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Making the most of Craigslist apartment ads

If you have ever rented an apartment, chances are you have heard of Craigslist. If you haven’t you are missing out on the best way to advertise your apartment units. And did I mention that it is free in most cities? Having placed my fair share of postings on the service, I have learned a few tricks on how to make the most out of each ad with the least amount of effort possible. Use this info wisely:

  • Pictures, pictures, pictures – A lot of people do their apartment shopping while at work or late at night from their couch. In this age of multimedia, it is essential to have lots of pictures of your apartments. You can use the Craigslist uploader to put up to four images in any post. If you know anything about HTML, you can also embed images hosted elsewhere directly into the post. Personally, I use the embed method as it allows me post as many images as I want, in any layout I like. If you don’t have your own server, I would recommend starting an account on a photo-hosting service like Flickr for all your photo needs. *NOTE – I will be posting a followup to this story soon that goes into more detail about embedding.
  • Reposting ads – With the ever-growing popularity of Craigslist, the biggest issue is often getting your ads to stand out. If you post an ad today, by the same time tomorrow it is going to be buried beneath 100+ other apartments on page 4 of the apartment ads. People can still find your apartment by searching, but you will lose a lot of browsing traffic. To fight this issue, I like to delete and repost my ads every 48 hours. Each time you delete your ad and repost it, it goes back to the top of the apartment queue so that your listings stay in front of people. Craiglist does not allow you to do this more often than every 48 hours so take note of that. One of the annoyances with doing this is that if you are uploading your pictures to Craigslist, you have to repost the pictures each time. However, if you are embedding the pics from a separate server, the pictures take care of themselves.
  • Lots of details – As with pictures, lots of details about the apartment and the neighborhood it is in are very helpful for reaching apartment shoppers looking to do as little legwork as possible. If you have features worth highlighting, highlight them. Don’t just say: “Call me for details.” Another benefit to putting a lot of text in your ads is that it is searchable. When prospective tenants search for features via the searchbar, your apartment will come up.
  • Avoid overly flashy ads – I’m not talking about tacky ads, though those are bad in their own right. One of the good/bad things about Craigslist is that it is community policed. People can flag posts they think violate Craigslist rules, but they can also do it just to be a jerks. I used to post very colorful, graphic intensive posts for my apartments. They looked nice, but I had a big problem with posts getting flagged despite being within the rules. I went to a more simplistic layout with simple photos, detailed text and contact info. Since then, the flagging problem went away and I don’t think it has hurt the marketability of the ads.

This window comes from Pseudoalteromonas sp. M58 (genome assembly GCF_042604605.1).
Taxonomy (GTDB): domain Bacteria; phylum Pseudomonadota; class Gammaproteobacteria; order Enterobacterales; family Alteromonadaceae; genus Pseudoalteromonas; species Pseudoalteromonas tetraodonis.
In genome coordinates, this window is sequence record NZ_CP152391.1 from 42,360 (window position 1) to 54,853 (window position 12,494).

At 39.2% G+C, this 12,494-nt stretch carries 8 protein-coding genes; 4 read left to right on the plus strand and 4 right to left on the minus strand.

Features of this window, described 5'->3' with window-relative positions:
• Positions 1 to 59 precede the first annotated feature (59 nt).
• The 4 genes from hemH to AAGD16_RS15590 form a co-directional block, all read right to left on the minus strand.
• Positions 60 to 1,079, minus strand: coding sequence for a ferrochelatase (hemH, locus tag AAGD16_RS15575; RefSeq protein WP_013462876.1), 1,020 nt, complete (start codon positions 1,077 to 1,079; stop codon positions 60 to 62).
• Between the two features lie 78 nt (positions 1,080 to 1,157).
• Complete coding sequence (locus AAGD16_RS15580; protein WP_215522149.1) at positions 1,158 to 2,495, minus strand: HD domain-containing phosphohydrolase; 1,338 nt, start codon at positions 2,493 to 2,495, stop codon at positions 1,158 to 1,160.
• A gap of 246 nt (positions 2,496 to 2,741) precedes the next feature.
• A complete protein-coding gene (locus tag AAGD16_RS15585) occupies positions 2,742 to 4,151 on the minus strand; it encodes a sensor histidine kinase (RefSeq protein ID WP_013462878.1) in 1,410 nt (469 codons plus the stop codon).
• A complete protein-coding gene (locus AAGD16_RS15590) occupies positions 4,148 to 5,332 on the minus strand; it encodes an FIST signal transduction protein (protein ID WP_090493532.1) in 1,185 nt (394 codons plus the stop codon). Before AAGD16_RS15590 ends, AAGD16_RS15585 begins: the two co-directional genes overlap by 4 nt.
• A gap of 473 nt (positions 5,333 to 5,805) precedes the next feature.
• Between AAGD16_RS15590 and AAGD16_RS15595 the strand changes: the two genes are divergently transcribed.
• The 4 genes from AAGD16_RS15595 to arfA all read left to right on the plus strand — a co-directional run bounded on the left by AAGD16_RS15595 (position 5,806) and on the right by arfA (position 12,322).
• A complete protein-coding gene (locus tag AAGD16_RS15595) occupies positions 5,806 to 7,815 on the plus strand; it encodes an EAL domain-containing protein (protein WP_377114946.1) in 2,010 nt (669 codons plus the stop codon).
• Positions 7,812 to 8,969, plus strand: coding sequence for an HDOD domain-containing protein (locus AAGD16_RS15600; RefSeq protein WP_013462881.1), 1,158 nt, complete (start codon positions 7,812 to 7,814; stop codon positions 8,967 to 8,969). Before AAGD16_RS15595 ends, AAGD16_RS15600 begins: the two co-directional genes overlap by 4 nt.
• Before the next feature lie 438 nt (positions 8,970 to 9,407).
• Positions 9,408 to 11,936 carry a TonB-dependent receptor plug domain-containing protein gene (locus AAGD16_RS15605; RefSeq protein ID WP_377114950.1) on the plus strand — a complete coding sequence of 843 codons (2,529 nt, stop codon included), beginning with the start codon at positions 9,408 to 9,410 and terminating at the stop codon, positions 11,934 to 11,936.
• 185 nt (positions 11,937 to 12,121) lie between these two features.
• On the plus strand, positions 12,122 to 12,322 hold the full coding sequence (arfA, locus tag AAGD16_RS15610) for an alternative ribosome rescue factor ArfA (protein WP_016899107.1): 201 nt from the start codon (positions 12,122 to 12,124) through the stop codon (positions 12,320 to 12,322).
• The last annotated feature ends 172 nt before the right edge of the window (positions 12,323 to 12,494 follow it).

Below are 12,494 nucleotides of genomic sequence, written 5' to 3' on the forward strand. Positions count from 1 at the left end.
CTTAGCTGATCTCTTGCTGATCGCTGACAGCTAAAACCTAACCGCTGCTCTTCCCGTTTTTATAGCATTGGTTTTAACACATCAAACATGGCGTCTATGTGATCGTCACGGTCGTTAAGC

• Contact info – Last, but certainly not least, is how to handle your contact information. Most posters seem to use Craigslist’s “hidden email address” feature to maintain their privacy. Whether you use this or publicly show your email, if email is the only method of contact you will have for your ads, make sure you actually check it. Once a day at a minimum. If you won’t check it, then just put up your phone number. I put my number in all my ads and don’t think I have ever had an issue come from it. Whatever you do, just make sure people don’t have to jump through hoops to ask you questions about apartments.

So there you have it. If you follow these basic guidelines, you’ll really maximize your exposure on Craiglist. You can also use these same principles on the similar service,  Backpage. It doesn’t get as much traffic, but I find it is worth using in tandem with Craigslist. The only real difference is that you can only repost ads once every72 hours, but other than that they are about the same. Best of luck in your tenant search.

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Matt Kastner

Matt Kastner is an Investment Real Estate Consultant at St. Louis Real Estate Society in St. Louis, Missouri. He is also develops properties on the side through Threshold Properties. When he isn't representing investors in the purchase or sale of multifamily properties, rehabs, foreclosures and other income producing properties, he is often taking on rehab projects himself. He lives in South St. Louis and has been in the real estate business since 2004.

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